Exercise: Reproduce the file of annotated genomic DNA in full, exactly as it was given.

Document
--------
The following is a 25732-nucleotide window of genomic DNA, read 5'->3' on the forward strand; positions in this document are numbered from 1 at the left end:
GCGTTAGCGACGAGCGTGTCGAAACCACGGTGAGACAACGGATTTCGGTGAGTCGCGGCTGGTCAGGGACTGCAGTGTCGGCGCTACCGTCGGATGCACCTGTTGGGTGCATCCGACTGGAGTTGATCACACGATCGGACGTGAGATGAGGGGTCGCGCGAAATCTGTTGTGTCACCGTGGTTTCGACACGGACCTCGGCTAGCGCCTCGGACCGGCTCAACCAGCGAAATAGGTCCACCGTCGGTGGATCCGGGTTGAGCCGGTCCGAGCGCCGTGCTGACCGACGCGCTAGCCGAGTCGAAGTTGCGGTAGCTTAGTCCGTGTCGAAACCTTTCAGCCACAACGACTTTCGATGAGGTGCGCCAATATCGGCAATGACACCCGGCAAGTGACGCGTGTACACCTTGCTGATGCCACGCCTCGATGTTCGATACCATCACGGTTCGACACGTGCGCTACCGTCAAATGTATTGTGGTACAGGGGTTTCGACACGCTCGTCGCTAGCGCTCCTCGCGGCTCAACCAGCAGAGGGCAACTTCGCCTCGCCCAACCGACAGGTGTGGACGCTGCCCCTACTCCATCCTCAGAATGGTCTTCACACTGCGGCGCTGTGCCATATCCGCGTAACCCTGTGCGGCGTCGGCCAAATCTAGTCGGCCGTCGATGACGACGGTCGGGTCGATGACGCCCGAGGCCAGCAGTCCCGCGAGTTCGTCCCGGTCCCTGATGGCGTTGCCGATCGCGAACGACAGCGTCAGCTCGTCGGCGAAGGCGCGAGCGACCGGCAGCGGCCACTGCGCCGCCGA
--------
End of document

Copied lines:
The following is a 25732-nucleotide window of genomic DNA, read 5'->3' on the forward strand; positions in this document are numbered from 1 at the left end:
GCGTTAGCGACGAGCGTGTCGAAACCACGGTGAGACAACGGATTTCGGTGAGTCGCGGCTGGTCAGGGACTGCAGTGTCGGCGCTACCGTCGGATGCACCTGTTGGGTGCATCCGACTGGAGTTGATCACACGATCGGACGTGAGATGAGGGGTCGCGCGAAATCTGTTGTGTCACCGTGGTTTCGACACGGACCTCGGCTAGCGCCTCGGACCGGCTCAACCAGCGAAATAGGTCCACCGTCGGTGGATCCGGGTTGAGCCGGTCCGAGCGCCGTGCTGACCGACGCGCTAGCCGAGTCGAAGTTGCGGTAGCTTAGTCCGTGTCGAAACCTTTCAGCCACAACGACTTTCGATGAGGTGCGCCAATATCGGCAATGACACCCGGCAAGTGACGCGTGTACACCTTGCTGATGCCACGCCTCGATGTTCGATACCATCACGGTTCGACACGTGCGCTACCGTCAAATGTATTGTGGTACAGGGGTTTCGACACGCTCGTCGCTAGCGCTCCTCGCGGCTCAACCAGCAGAGGGCAACTTCGCCTCGCCCAACCGACAGGTGTGGACGCTGCCCCTACTCCATCCTCAGAATGGTCTTCACACTGCGGCGCTGTGCCATATCCGCGTAACCCTGTGCGGCGTCGGCCAAATCTAGTCGGCCGTCGATGACGACGGTCGGGTCGATGACGCCCGAGGCCAGCAGTCCCGCGAGTTCGTCCCGGTCCCTGATGGCGTTGCCGATCGCGAACGACAGCGTCAGCTCGTCGGCGAAGGCGCGAGCGACCGGCAGCGGCCACTGCGCCGCCGA